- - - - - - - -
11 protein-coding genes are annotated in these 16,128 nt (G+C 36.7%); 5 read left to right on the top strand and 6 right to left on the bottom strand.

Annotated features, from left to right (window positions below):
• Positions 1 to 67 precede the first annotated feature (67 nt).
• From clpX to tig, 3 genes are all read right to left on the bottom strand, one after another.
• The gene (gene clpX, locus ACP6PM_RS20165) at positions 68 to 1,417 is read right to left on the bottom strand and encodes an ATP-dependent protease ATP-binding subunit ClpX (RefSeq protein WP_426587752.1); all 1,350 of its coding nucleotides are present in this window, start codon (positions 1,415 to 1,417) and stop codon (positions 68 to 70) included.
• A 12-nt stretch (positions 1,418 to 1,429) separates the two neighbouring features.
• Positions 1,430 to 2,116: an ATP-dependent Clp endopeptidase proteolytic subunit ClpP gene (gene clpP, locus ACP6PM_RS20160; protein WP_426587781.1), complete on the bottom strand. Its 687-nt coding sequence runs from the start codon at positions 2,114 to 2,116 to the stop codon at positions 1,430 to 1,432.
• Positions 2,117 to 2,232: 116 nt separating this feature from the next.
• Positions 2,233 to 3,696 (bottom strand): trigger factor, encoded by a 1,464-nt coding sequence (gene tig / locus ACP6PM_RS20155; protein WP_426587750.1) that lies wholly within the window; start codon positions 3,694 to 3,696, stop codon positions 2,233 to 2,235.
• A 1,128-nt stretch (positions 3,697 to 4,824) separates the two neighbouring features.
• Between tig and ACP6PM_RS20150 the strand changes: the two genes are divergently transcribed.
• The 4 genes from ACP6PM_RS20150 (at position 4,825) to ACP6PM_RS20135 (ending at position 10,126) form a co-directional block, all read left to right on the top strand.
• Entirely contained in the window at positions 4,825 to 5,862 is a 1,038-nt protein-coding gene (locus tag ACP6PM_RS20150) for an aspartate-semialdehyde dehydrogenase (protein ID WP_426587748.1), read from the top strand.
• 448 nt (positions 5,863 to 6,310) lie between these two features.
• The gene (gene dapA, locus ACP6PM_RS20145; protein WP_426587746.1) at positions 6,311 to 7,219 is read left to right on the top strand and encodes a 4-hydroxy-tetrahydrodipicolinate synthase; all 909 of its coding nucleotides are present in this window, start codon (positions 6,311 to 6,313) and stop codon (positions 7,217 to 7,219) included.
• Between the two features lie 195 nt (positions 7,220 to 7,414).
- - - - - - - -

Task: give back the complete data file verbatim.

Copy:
11 protein-coding genes are annotated in these 16,128 nt (G+C 36.7%); 5 read left to right on the top strand and 6 right to left on the bottom strand.

Annotated features, from left to right (window positions below):
• Positions 1 to 67 precede the first annotated feature (67 nt).
• From clpX to tig, 3 genes are all read right to left on the bottom strand, one after another.
• The gene (gene clpX, locus ACP6PM_RS20165) at positions 68 to 1,417 is read right to left on the bottom strand and encodes an ATP-dependent protease ATP-binding subunit ClpX (RefSeq protein WP_426587752.1); all 1,350 of its coding nucleotides are present in this window, start codon (positions 1,415 to 1,417) and stop codon (positions 68 to 70) included.
• A 12-nt stretch (positions 1,418 to 1,429) separates the two neighbouring features.
• Positions 1,430 to 2,116: an ATP-dependent Clp endopeptidase proteolytic subunit ClpP gene (gene clpP, locus ACP6PM_RS20160; protein WP_426587781.1), complete on the bottom strand. Its 687-nt coding sequence runs from the start codon at positions 2,114 to 2,116 to the stop codon at positions 1,430 to 1,432.
• Positions 2,117 to 2,232: 116 nt separating this feature from the next.
• Positions 2,233 to 3,696 (bottom strand): trigger factor, encoded by a 1,464-nt coding sequence (gene tig / locus ACP6PM_RS20155; protein WP_426587750.1) that lies wholly within the window; start codon positions 3,694 to 3,696, stop codon positions 2,233 to 2,235.
• A 1,128-nt stretch (positions 3,697 to 4,824) separates the two neighbouring features.
• Between tig and ACP6PM_RS20150 the strand changes: the two genes are divergently transcribed.
• The 4 genes from ACP6PM_RS20150 (at position 4,825) to ACP6PM_RS20135 (ending at position 10,126) form a co-directional block, all read left to right on the top strand.
• Entirely contained in the window at positions 4,825 to 5,862 is a 1,038-nt protein-coding gene (locus tag ACP6PM_RS20150) for an aspartate-semialdehyde dehydrogenase (protein ID WP_426587748.1), read from the top strand.
• 448 nt (positions 5,863 to 6,310) lie between these two features.
• The gene (gene dapA, locus ACP6PM_RS20145; protein WP_426587746.1) at positions 6,311 to 7,219 is read left to right on the top strand and encodes a 4-hydroxy-tetrahydrodipicolinate synthase; all 909 of its coding nucleotides are present in this window, start codon (positions 6,311 to 6,313) and stop codon (positions 7,217 to 7,219) included.
• Between the two features lie 195 nt (positions 7,220 to 7,414).